1. Shape the Surroundings. To begin with, we’re not the only thing that will be on camera when the lights come on. What’s in the background conveys a lot of information, too. Rather than a dirty kitchen, dark living room, or messy office, we can set a better tone if we position things so we are well-lit in front of a background that we stand out against. Consider a simple wall, or bookshelf. We want the focus on us, not on distractions behind us.
2. Set the lens. The distance from the camera lens to us is important. Too close and we look like a giant head on the screen, kind of like the ones in the opening sequence of the Brady Bunch. Not only is that a little awkward, it deprives us of the opportunity to use our upper body to help convey our message. On the other hand, too far away, and we appear distant, uninterested, audio quality is likely to drop off, and while our teammates may be able to see all of us, if they can’t see our eyes and read our face, we’re going to lose them.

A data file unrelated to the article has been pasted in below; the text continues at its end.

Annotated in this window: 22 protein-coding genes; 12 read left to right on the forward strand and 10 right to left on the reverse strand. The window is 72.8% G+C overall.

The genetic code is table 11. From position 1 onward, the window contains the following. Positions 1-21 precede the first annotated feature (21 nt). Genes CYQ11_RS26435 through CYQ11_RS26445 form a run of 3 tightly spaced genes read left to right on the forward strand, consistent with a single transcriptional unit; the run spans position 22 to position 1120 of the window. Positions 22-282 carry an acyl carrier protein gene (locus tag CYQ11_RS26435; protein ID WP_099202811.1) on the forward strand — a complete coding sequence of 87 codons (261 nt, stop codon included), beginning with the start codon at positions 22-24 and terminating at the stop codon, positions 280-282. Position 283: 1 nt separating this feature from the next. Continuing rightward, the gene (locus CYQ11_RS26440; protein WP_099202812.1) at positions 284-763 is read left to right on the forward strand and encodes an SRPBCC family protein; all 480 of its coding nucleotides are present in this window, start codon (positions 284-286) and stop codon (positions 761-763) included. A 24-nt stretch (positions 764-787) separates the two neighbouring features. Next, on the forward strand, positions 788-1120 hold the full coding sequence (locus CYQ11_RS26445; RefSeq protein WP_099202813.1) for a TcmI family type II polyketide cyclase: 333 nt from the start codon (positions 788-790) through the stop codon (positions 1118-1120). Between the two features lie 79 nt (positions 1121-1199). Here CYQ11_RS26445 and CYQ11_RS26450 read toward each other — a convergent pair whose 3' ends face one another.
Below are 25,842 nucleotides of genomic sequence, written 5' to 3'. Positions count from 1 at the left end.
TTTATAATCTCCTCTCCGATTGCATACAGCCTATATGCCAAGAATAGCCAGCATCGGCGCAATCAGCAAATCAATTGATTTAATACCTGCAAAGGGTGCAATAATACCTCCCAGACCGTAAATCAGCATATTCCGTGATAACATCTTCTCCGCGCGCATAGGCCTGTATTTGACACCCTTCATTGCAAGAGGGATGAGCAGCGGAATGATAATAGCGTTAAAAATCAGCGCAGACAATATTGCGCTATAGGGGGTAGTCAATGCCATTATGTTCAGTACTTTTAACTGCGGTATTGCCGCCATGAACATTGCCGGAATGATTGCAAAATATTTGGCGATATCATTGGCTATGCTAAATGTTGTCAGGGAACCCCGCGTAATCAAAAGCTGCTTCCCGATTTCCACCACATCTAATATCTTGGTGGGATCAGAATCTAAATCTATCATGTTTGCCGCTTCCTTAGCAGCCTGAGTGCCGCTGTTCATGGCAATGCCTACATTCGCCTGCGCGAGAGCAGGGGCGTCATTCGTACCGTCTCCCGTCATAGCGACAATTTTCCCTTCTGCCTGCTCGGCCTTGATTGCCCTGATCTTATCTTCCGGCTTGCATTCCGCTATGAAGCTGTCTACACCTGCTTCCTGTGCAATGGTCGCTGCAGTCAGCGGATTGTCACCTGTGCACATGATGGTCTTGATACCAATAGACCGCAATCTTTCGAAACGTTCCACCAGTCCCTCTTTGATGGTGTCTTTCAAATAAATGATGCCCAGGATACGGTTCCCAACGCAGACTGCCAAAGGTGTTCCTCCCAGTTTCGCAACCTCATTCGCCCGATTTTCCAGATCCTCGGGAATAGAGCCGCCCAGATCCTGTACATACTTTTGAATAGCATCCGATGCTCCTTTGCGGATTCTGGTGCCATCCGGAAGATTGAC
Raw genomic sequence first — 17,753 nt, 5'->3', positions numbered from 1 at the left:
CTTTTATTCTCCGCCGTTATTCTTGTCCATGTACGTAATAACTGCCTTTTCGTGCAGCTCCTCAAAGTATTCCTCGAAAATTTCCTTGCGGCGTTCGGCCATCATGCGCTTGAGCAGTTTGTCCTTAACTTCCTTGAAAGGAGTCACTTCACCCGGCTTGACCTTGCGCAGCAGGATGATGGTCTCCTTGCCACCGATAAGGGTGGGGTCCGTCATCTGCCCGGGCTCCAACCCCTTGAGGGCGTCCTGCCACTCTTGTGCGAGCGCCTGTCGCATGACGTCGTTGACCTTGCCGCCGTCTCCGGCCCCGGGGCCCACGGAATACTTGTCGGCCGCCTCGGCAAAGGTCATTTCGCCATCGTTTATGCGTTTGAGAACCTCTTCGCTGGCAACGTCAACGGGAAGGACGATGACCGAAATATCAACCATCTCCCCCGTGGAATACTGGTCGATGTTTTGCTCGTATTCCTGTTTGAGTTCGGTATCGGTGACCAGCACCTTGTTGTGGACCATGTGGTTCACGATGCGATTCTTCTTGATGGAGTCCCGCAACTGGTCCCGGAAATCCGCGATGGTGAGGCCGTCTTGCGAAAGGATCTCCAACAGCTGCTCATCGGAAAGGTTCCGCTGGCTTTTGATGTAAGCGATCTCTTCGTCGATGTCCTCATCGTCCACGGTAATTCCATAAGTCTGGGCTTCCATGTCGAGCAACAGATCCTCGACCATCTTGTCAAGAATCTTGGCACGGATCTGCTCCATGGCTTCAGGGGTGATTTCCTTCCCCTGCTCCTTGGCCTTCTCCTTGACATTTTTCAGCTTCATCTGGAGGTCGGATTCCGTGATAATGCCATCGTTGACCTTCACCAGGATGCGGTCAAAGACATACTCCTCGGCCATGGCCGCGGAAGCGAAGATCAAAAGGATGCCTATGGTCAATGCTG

Aim for something in the middle. Ideally, if they can see the top third of our bodies we’ll have the best chance of making that virtual connection and sharing the most non-verbal clues possible. Set the lens so that the top of your head is close to the top of the frame, and your upper arms are visible.
3. Suit up. It’s a good idea to dress for the occasion. Even if we’re tuning in from home, if we are hoping for a professional discussion then a way to get that feeling going is to dress like we are expecting it. We might feel more comfortable in our favorite seasonal socks, but it’s better to make sure that what’s on camera reflects the kind of discussion we want to have.
4. Speak to the camera. Eye contact with the camera is critical. We wouldn’t stare at our notes when engaging someone in normal conversation, so we shouldn’t do it when on video either. One Forbes article concluded that effective business conversations require us to hold eye contact 30-60 percent of the time.
If it helps, mount a photo of the team right above the camera to help visualize who you’re talking with. If possible, co-locate the camera with the screen that shows our audience, but if we have to choose, when talking, speak to the camera, not to the screen.